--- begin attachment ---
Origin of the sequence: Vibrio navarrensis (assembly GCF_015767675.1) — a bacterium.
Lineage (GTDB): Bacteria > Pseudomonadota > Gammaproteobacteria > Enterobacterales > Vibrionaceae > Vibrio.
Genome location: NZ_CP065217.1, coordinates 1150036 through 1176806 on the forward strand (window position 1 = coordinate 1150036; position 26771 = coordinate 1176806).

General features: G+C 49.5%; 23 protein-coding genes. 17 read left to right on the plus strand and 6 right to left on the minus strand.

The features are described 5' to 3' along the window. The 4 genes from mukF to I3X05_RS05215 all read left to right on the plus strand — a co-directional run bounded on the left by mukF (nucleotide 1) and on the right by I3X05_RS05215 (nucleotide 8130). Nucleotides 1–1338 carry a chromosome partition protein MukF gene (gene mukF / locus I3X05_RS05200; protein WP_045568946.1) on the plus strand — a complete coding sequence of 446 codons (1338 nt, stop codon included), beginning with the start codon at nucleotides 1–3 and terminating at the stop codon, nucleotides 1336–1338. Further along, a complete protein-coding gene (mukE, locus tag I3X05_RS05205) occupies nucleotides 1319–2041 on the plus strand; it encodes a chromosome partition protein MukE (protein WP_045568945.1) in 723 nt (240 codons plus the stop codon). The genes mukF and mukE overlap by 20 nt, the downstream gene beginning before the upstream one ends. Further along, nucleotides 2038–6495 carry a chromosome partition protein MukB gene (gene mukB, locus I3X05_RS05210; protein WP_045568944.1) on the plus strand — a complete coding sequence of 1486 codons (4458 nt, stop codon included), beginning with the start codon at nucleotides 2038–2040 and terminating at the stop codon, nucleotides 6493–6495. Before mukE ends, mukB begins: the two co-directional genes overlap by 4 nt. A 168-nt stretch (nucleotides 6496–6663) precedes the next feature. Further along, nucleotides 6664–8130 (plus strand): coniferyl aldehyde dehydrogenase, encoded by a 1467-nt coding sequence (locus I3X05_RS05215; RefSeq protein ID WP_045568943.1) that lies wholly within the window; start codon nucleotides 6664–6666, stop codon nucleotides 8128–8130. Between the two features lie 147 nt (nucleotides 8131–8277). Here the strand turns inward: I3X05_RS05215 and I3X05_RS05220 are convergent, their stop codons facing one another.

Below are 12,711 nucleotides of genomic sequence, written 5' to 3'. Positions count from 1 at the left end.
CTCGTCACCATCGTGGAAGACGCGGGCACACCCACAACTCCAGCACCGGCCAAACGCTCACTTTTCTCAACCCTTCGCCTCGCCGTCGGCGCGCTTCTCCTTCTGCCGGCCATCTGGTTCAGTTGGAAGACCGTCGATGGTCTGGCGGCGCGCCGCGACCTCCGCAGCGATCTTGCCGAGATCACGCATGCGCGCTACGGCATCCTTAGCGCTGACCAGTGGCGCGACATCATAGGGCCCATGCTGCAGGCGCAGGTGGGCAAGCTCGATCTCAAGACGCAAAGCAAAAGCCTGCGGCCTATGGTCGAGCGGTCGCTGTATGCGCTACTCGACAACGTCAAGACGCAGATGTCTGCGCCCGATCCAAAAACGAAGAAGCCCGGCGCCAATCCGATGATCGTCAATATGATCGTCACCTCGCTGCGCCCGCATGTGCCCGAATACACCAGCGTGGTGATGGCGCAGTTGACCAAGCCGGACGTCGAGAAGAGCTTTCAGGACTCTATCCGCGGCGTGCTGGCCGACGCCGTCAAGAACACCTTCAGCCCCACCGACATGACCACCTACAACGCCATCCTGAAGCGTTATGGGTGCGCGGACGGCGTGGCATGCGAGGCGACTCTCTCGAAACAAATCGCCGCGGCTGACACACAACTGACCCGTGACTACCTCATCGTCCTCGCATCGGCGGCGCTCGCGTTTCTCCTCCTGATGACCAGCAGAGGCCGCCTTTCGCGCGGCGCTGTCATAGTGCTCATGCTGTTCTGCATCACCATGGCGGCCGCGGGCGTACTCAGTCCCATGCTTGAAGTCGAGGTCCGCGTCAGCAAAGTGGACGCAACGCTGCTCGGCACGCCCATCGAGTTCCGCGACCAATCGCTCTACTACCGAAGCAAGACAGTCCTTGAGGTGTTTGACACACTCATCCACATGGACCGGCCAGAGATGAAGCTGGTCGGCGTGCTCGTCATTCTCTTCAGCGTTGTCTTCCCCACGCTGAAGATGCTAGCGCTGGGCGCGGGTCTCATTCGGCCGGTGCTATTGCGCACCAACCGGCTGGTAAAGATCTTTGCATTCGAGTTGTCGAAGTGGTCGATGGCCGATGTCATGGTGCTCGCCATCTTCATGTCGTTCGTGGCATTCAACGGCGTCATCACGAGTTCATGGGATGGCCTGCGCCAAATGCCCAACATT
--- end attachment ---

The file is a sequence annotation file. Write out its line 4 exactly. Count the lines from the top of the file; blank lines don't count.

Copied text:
General features: G+C 49.5%; 23 protein-coding genes. 17 read left to right on the plus strand and 6 right to left on the minus strand.